Modern manufacturers leverage information technology for numerous critical operations—IT plays a role in production, customer interaction, logistics, supply chain, and more. Large companies tend to operate in multiple facilities and offices, and data is often exchanged between these locations.
For a fixed recurring fee, managed IT services provide manufacturers with qualified experts who have advanced experience in remote management and monitoring of on-premises and cloud IT infrastructure. Managed services providers are also capable of managing client infrastructure at a global level, allowing manufacturers with facilities around the world to benefit from high-quality and consistent IT standards across their sites. Ensuring that all the critical aspects of IT are running effectively consumes significant resources, and managed services are increasingly being leveraged in the manufacturing sector to overcome the resource-intensive requirements of technology upkeep. Let’s take a look at a few reasons why the manufacturing sector needs to consider adoption of managed services.
To Augment In-house IT Teams
Most manufacturing companies already have IT staff on their permanent payroll, which is why they do not see the need for adopting managed services. However, they must realize that these teams are often unable to focus on their core competencies because they spend time ‘firefighting’ against IT issues instead of proactively working towards the ‘next big thing.’ An average IT employee might spend up to half of his/her workday dealing with minor IT troubleshooting, such as issues with the Wi-Fi or printer. Another major chunk of productivity is drained due to operator error.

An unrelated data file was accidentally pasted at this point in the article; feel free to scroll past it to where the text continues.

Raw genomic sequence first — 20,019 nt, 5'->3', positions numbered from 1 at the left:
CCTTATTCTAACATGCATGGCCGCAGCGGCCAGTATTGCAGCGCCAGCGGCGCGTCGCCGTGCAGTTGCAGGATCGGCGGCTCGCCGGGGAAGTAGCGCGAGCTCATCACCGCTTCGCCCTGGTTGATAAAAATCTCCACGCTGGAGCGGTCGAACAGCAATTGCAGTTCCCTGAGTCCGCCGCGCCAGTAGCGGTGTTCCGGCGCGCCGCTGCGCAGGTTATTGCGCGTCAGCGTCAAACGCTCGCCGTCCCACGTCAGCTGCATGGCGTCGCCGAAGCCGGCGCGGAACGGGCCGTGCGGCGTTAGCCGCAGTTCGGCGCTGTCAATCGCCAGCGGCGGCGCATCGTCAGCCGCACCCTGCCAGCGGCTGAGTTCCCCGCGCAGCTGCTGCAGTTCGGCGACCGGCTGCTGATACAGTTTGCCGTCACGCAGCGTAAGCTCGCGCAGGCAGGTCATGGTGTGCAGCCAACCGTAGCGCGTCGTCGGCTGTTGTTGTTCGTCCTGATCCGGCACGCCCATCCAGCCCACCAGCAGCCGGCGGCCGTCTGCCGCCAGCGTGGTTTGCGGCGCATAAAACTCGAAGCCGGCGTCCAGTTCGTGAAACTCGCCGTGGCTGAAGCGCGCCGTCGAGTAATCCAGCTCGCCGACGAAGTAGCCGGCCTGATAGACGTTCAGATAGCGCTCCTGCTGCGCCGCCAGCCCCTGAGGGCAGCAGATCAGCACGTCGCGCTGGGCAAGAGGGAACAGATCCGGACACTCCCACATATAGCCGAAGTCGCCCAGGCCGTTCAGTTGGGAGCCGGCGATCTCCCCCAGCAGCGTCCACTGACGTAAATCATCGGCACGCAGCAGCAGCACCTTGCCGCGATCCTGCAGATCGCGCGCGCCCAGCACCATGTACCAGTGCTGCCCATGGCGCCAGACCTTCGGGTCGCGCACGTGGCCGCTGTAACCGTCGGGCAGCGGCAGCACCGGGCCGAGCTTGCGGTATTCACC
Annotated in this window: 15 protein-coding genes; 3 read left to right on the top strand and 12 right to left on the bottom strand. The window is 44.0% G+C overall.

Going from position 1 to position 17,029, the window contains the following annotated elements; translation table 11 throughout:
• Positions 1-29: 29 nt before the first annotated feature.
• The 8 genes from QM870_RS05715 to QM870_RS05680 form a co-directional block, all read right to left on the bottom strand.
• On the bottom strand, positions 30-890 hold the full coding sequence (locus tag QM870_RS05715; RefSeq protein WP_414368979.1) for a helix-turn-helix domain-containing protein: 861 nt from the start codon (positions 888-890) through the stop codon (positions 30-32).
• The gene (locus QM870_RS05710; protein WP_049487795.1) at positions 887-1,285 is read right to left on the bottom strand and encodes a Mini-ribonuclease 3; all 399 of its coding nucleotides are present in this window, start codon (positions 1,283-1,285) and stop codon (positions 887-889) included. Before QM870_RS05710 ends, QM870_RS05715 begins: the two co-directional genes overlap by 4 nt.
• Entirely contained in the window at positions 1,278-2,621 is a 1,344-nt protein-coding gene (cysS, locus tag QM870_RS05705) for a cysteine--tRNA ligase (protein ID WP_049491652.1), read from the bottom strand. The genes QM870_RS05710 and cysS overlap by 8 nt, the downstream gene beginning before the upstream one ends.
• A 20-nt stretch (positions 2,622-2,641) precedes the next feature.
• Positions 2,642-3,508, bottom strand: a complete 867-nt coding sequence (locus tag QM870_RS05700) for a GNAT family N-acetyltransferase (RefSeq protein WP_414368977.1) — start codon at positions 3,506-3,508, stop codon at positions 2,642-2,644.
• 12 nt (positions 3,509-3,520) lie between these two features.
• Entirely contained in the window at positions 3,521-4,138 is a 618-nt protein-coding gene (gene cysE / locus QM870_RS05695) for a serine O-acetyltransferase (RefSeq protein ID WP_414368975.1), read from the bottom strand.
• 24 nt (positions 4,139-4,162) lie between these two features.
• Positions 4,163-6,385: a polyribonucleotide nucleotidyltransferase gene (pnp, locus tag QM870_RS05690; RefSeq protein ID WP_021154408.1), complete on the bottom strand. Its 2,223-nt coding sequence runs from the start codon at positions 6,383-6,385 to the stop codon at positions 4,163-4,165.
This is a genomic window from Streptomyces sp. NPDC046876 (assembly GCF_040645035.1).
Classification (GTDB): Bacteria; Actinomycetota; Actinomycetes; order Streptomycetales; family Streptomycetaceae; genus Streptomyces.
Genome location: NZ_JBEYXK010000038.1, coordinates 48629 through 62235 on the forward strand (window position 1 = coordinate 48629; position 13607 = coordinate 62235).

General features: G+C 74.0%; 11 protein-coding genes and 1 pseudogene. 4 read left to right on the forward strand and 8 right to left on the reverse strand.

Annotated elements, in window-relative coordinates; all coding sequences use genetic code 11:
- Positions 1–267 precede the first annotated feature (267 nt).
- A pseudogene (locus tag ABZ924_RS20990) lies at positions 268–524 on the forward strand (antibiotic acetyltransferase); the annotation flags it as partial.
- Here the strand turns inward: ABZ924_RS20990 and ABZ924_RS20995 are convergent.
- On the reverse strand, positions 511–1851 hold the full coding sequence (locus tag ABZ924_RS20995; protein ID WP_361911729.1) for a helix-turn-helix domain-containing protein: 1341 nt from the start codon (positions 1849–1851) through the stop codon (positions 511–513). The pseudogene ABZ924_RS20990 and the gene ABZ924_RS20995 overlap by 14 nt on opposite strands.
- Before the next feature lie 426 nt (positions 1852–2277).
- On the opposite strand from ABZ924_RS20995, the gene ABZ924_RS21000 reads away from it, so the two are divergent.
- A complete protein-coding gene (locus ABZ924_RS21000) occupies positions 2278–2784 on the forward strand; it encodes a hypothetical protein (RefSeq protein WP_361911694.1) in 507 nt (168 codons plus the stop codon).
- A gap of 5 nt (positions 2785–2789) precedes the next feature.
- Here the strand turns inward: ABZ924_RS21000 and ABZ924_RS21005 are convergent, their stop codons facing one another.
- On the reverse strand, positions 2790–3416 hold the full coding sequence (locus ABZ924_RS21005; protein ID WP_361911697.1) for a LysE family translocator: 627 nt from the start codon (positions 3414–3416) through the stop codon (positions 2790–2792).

While lower-rung IT generalists might not mind such assignments, in-house IT experts are not normally hired to fix printers or reboot the Wi-Fi all day. These experts find it difficult to contribute to the development of the manufacturing setup because they are bogged down by trivial IT duties that can easily be outsourced to dedicated personnel through managed services. Providers of managed services, such as Great Lakes Computer Corporation, provide network monitoring to deal with connectivity issues, print monitoring to ensure smooth printing, and other similar features to decrease the load on in-house IT teams, allowing them to realign their focus onto projects that boost productivity and revenue.
To Drive a Cloud Shift
Enterprises across sectors are shifting data processing operations to the cloud, and manufacturing isn’t far behind. Cloud solutions have repeatedly proven their excellence in comparison to on-premise products. However, migration to the cloud and maintenance of cloud operations can be complex and time-consuming. Managed services providers like IBM and Accenture ensure that the cloud shift is smooth and effective, reducing the likelihood of downtime.
For Active Monitoring
Active monitoring of IT infrastructure enables manufacturers to detect system errors, prevent downtime, avert production delays, and minimize losses. Regular performance monitoring and proactive maintenance have also been shown to extend the longevity of IT equipment. Managed service providers such as Rackspace and Trianz help manufacturers oversee production line performance without worrying about the IT involved in it. The correct managed services provider ensures that users spend their time managing production instead of worrying about hardware and software.
To Boost Data Security
Today’s digital landscape sees cybersecurity breaches as a common occurrence, and in-house resources might not permit full-time cutting-edge security measures—despite it being the need of the hour in manufacturing. Managed services in manufacturing providers like Cisco provide 24*7*365 detection and remediation of threats as well as advanced protection for manufacturers.
Manufacturing today is more technology-intensive than ever before, and modern solutions like Industrial Internet of Things (IIoT) are gaining prevalence in many enterprises. A managed services provider not only helps the pioneering players in this space to stay up-to-date with their technology but also secures their digital infrastructure against external and internal threats.